With generational changes, the government should strive to change at the pace of an evolving world. In some ways it’s been able to evolve successfully; however, the Second Amendment remains a very controversial topic, where the government has failed to implement the adaptations its citizens demand. Despite the founding fathers’ envisioning the Constitution as a document that would adapt with the country (Thomas Jefferson hoped it would be rewritten with every generation), the US finds itself hesitant and resistant to desperately needed gun reform that will save lives.

Graphic Design by Jackson Edwards

Waging a War on Gender Pay Inequality

in Gender Issues/Political Issues by

Despite countless studies proving that gender inequality exists in the workplace (both in terms of salary and treatment), seven out of ten people still believe that men and women are paid equally. Due to the widespread denial of the mere existence of the wage gap, the efforts to find solutions are far less concentrated than they should be. Frankly, gender inequality is an outdated term for male dominance, and the wage gap is used as a pawn in maintaining the existing power hierarchy.

The Second World War marked the first awareness of the wage gap. While in desperation for workers, women were forced to contribute to the war effort in various ways, leaving their children or families. Because most women had not previously worked outside of their houses, workplace inequality was a largely unnoticed phenomenon.  However, once the men left to fight and women began filling their roles, they were, on average, paid fifty percent of male wages, sometimes less but rarely more. In the seventy-nine years from the discovery of the wage gap until today, the gap has closed by only around 30%, placing it roughly around 80¢ per dollar.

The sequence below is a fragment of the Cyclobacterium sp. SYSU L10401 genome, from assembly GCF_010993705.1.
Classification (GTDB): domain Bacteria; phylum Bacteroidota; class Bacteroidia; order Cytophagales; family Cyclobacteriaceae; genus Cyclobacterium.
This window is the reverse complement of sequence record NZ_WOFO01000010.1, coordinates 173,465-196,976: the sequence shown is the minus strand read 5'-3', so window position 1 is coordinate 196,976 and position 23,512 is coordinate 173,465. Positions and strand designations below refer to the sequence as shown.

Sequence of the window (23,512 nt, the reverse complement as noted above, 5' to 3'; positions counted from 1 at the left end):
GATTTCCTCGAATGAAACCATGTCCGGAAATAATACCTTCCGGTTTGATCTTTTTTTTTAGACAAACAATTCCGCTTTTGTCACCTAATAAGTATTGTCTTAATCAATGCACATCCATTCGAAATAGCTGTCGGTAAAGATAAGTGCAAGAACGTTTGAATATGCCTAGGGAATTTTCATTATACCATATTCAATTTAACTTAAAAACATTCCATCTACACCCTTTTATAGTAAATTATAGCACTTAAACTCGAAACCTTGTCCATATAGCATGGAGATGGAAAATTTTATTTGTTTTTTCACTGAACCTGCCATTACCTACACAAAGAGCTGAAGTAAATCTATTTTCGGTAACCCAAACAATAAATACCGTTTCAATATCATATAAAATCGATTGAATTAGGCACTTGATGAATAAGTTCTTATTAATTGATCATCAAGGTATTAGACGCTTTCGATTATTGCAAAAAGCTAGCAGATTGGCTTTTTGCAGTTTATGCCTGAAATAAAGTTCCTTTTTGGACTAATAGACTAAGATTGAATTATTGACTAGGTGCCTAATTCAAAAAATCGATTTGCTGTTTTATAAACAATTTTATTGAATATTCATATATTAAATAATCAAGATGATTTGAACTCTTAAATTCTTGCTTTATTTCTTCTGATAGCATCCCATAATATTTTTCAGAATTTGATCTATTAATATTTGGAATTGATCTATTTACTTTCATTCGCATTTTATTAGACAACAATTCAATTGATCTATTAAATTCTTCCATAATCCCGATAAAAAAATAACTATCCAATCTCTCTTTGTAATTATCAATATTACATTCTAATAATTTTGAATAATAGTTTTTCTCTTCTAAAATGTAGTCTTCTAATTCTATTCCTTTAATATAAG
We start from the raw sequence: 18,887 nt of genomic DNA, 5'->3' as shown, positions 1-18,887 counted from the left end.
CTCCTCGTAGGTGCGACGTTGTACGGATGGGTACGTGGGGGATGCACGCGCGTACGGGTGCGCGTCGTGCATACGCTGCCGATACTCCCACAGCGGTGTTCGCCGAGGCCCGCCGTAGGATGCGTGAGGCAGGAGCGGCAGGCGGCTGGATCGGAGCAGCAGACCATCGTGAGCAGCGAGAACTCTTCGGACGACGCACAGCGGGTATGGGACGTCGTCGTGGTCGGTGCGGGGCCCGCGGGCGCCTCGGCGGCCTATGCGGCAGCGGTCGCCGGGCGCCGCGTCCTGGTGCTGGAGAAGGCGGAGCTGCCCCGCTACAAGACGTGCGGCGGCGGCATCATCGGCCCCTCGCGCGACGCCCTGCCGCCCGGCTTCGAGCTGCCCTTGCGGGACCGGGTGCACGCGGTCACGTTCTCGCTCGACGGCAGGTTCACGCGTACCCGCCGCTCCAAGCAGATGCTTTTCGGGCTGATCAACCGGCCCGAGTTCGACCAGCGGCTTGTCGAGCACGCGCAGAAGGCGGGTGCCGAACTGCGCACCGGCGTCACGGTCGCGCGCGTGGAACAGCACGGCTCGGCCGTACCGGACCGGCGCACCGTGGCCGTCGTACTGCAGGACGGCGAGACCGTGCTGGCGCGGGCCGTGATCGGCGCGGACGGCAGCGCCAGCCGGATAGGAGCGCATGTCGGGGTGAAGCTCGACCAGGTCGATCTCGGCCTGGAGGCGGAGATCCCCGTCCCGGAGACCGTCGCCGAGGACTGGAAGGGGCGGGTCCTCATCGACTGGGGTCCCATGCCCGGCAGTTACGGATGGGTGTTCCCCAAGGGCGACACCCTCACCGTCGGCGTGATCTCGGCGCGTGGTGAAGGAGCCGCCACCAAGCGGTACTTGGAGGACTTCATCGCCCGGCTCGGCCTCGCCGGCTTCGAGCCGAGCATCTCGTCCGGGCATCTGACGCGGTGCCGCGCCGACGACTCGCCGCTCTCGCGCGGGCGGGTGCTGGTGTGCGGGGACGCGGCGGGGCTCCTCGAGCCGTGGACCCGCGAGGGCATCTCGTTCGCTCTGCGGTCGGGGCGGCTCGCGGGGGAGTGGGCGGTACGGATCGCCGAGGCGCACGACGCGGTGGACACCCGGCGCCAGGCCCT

Yale University recently hosted a study that provides substantial evidence proving the extent of the wage gap. To see sexism in STEM field (science, technology, engineering, and mathematics) jobs, they used two completely identical resumes with only one expensive difference, one had the name John and the other with Jennifer.